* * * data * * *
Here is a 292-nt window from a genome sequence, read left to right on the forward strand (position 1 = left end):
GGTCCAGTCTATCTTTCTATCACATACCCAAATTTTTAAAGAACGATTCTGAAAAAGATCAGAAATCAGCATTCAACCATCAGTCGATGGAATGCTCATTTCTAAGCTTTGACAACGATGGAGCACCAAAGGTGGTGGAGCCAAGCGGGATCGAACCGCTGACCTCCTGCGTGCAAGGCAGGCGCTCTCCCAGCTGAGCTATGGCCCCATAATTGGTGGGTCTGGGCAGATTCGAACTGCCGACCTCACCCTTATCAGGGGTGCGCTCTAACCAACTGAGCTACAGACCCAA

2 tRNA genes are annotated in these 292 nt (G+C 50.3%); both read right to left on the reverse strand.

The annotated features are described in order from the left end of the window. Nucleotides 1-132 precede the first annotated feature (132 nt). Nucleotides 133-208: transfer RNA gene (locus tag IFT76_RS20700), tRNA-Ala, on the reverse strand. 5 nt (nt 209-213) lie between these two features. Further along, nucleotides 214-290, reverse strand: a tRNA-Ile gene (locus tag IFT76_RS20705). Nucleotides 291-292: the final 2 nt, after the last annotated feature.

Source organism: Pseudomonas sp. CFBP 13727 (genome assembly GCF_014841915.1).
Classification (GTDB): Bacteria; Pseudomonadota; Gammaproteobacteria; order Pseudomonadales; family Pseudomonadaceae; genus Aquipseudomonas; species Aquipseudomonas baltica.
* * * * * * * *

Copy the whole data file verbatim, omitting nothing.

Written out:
Here is a 292-nt window from a genome sequence, read left to right on the forward strand (position 1 = left end):
GGTCCAGTCTATCTTTCTATCACATACCCAAATTTTTAAAGAACGATTCTGAAAAAGATCAGAAATCAGCATTCAACCATCAGTCGATGGAATGCTCATTTCTAAGCTTTGACAACGATGGAGCACCAAAGGTGGTGGAGCCAAGCGGGATCGAACCGCTGACCTCCTGCGTGCAAGGCAGGCGCTCTCCCAGCTGAGCTATGGCCCCATAATTGGTGGGTCTGGGCAGATTCGAACTGCCGACCTCACCCTTATCAGGGGTGCGCTCTAACCAACTGAGCTACAGACCCAA

2 tRNA genes are annotated in these 292 nt (G+C 50.3%); both read right to left on the reverse strand.

The annotated features are described in order from the left end of the window. Nucleotides 1-132 precede the first annotated feature (132 nt). Nucleotides 133-208: transfer RNA gene (locus tag IFT76_RS20700), tRNA-Ala, on the reverse strand. 5 nt (nt 209-213) lie between these two features. Further along, nucleotides 214-290, reverse strand: a tRNA-Ile gene (locus tag IFT76_RS20705). Nucleotides 291-292: the final 2 nt, after the last annotated feature.

Source organism: Pseudomonas sp. CFBP 13727 (genome assembly GCF_014841915.1).
Classification (GTDB): Bacteria; Pseudomonadota; Gammaproteobacteria; order Pseudomonadales; family Pseudomonadaceae; genus Aquipseudomonas; species Aquipseudomonas baltica.